For a complete list of 2017 University and College Open Days, please see My World of Work, https://www.myworldofwork.co.uk/scottish-university-and-college-open-days
Our Lady’s has been awarded a free set of the shortlisted books which have now been pored over by pupils from different departments, checking them from the perspectives of design, marketing and information books. Groups reviewed every book and calculated an average score for each title. This involved a great deal of discussion and analysis as pupils discovered the value of not judging a book by its cover.
As our analysis continued, we also discovered the value of this process for explaining careers connected tot he publishing and creative industries, demonstrating the large numbers involved in getting a book from idea to bookshelf.
Our volunteer judging panel will now check over the books in much more detail, preparing questions for authors and illustrators and creating our final submissions. If you would like further information or to volunteer for the judging panel please see Mrs Macfadyen in the Library.
The Titanic Crew headed for Mount Stuart House on Bute. They were a bit nervous as it was their first time on a ferry, but got their sea-legs quickly on a beautiful calm Firth of Clyde.
Our visit to the stunning Mount Stuart House allowed pupils to get an idea of the elegant and sophisticated surroundings that 1st class passengers would have enjoyed aboard the Titanic. Our thanks to Morven and all the staff at Mount Stuart.
Excellence and Equity Awards 2017
Productive Partnerships – Purposeful Learning
Our Lady’s High School, Motherwell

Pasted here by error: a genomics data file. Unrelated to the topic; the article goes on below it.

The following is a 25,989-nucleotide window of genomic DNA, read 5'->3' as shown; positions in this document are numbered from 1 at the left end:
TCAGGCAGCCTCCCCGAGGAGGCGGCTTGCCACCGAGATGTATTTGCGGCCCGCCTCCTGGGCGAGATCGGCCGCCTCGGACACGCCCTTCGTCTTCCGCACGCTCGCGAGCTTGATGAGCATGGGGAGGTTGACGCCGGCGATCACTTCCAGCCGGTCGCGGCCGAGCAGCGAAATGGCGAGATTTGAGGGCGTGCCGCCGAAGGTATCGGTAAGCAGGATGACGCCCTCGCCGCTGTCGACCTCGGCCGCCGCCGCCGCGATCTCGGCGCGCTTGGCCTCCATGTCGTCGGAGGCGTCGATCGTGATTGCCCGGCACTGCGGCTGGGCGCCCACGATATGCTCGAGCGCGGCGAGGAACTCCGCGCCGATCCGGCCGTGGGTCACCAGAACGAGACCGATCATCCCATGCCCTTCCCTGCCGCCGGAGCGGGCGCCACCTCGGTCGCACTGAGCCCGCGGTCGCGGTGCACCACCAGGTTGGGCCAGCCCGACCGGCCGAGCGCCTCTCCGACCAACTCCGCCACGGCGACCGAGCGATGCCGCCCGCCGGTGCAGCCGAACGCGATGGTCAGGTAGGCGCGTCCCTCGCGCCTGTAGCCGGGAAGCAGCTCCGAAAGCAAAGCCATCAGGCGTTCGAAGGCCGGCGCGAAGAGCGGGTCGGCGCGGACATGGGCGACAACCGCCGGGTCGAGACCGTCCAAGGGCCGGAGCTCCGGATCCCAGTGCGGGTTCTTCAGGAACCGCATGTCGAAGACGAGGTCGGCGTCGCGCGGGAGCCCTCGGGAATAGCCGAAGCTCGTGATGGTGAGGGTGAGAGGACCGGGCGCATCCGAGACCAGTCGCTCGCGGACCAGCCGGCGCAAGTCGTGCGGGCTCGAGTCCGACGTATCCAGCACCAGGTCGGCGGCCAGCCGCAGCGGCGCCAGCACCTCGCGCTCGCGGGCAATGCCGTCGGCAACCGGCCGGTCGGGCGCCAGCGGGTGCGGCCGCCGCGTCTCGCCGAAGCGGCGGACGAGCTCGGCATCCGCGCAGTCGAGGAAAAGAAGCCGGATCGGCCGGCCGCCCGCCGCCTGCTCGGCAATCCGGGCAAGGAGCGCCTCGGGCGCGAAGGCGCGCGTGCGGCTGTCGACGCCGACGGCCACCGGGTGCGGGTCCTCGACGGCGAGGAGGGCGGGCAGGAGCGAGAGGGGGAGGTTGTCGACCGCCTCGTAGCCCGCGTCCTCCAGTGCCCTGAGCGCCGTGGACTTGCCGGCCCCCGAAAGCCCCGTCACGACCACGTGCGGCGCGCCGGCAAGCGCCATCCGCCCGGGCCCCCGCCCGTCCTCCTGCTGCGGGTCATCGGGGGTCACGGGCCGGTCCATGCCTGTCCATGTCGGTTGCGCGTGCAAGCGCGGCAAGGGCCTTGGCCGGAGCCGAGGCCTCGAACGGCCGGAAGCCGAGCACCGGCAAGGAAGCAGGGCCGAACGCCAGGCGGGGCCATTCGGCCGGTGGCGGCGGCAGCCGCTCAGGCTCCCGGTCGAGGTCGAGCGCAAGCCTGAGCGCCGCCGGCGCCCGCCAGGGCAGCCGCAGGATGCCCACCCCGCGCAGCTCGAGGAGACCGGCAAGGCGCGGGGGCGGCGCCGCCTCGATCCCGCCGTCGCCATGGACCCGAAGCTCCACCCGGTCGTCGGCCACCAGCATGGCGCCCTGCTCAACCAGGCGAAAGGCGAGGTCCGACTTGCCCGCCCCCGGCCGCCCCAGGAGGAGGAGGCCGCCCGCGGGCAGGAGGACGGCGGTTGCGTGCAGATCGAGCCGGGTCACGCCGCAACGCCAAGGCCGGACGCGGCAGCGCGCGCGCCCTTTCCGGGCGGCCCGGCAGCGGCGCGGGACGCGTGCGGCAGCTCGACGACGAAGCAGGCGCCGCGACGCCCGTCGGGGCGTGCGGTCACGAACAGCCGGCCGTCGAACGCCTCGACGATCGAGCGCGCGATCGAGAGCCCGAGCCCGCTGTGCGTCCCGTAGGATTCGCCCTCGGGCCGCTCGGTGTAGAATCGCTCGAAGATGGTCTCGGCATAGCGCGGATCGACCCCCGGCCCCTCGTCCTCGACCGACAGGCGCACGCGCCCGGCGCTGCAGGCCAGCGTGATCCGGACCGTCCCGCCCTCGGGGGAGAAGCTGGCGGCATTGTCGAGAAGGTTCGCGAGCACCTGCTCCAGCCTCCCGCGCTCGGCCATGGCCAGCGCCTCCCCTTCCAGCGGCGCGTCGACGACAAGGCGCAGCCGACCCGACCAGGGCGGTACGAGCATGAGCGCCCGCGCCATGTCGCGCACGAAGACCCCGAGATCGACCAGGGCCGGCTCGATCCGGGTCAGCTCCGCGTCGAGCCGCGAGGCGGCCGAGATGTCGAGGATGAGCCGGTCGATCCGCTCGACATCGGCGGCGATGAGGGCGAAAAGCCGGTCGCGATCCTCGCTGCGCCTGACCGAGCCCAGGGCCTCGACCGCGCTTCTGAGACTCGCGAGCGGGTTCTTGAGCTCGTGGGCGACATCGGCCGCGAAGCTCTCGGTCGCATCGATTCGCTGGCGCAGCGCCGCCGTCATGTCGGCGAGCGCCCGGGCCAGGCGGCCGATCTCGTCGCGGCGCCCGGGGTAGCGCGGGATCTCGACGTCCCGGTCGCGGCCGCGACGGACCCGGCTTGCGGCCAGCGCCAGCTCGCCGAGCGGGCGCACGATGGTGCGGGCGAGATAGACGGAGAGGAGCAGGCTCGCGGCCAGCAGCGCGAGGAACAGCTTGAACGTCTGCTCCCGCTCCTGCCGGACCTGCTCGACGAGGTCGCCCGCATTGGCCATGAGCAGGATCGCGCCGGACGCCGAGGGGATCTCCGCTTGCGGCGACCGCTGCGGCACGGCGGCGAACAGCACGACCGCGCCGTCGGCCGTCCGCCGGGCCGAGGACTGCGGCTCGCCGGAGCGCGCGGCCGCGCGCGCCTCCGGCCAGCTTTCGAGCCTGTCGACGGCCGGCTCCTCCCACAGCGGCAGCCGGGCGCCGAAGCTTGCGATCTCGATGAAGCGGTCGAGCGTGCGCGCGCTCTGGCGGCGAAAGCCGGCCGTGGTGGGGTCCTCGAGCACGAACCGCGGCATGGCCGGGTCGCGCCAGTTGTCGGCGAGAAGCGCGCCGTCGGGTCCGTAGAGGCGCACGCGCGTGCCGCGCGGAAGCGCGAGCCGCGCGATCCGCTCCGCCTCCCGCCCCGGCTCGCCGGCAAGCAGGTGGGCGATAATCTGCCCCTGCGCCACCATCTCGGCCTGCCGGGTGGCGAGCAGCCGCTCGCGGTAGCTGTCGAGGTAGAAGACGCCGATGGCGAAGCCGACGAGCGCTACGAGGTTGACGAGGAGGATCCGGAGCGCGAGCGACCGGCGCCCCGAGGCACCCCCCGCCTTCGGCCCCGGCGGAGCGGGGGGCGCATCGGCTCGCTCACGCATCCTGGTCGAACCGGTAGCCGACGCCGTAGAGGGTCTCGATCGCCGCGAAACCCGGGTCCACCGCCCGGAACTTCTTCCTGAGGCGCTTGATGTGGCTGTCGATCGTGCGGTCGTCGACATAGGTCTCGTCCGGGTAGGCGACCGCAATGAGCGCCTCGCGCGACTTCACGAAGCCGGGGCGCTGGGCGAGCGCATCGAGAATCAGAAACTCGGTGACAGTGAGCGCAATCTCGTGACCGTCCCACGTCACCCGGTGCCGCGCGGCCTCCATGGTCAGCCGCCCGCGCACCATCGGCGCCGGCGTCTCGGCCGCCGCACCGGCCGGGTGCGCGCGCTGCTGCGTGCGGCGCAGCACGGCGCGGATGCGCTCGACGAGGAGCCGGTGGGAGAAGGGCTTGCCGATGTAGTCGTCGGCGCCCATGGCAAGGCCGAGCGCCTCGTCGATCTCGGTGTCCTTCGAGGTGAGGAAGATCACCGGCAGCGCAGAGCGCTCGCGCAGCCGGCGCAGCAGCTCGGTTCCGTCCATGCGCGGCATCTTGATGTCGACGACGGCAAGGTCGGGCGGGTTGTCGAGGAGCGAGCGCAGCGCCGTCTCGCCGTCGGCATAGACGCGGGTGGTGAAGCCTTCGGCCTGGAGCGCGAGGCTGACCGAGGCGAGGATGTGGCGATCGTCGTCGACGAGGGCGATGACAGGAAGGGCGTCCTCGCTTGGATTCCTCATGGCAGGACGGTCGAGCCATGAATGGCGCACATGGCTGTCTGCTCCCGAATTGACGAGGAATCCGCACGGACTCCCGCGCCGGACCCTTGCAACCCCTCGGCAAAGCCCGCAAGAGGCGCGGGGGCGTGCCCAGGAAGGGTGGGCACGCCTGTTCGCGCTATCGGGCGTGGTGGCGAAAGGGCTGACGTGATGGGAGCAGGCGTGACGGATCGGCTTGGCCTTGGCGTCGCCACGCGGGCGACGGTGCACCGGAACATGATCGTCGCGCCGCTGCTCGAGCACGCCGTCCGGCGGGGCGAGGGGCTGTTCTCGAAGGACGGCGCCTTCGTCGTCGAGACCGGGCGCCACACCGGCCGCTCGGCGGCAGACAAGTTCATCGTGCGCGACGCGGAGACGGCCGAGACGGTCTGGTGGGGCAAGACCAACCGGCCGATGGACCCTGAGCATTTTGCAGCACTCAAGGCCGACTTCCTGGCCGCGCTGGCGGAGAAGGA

As a result of changes to SQA exams, staff at Our Lady’s High School, Motherwell, spotted an opportunity to provide an exciting programme of interdisciplinary experiences for some of our National 4 students. Our aim was to help pupils gain additional qualifications while expanding their life experiences and raising awareness of the options available to them on leaving school, all through focusing on the Titanic disaster.
We are now approaching the third year of this vibrant project which runs over three weeks of the SQA diet. The programme coordinators are PT Pupil Support, Lyn Zambonini, and Library Resource Centre Manager, Jennifer Macfadyen and involves staff from across Our Lady’s High School, local businesses, voluntary groups and national organisations.
Following an initial introduction, the programme is split into four broad areas: ship building and design; life aboard the Titanic; the disaster itself; and the rediscovery of the wreck.
We were stunned to discover that the steel plates that built Titanic had actually come from the Colville Steelworks in Motherwell, making a wonderful connection with our local heritage. Pupils were lucky to experience Tata, now Liberty Steel, in the process of rolling the steel plates with a guided tour by staff at the plant, who also provided pupils with many stories of life at the steelworks and a thorough grounding in Health and Safety routines.
Although the Titanic was built in Belfast, we were able to take advantage of the Clyde’s vast experiences in ship-building, visiting the Titan Crane at Clydebank, and the Denny Tank Museum at Dumbarton. Titan staff explained how riveting gangs worked, how the shipyards were a part of the community and how dangerous life was while the Denny Flotation Tank demonstrated the engineering expertise involved in designing and testing ships’ hulls. The group also discovered that Denny’s was even involved in testing some of Titanic’s lifeboats. This information became invaluable when learning about buoyancy with Science teachers back at OLHS, and designing their own hulls.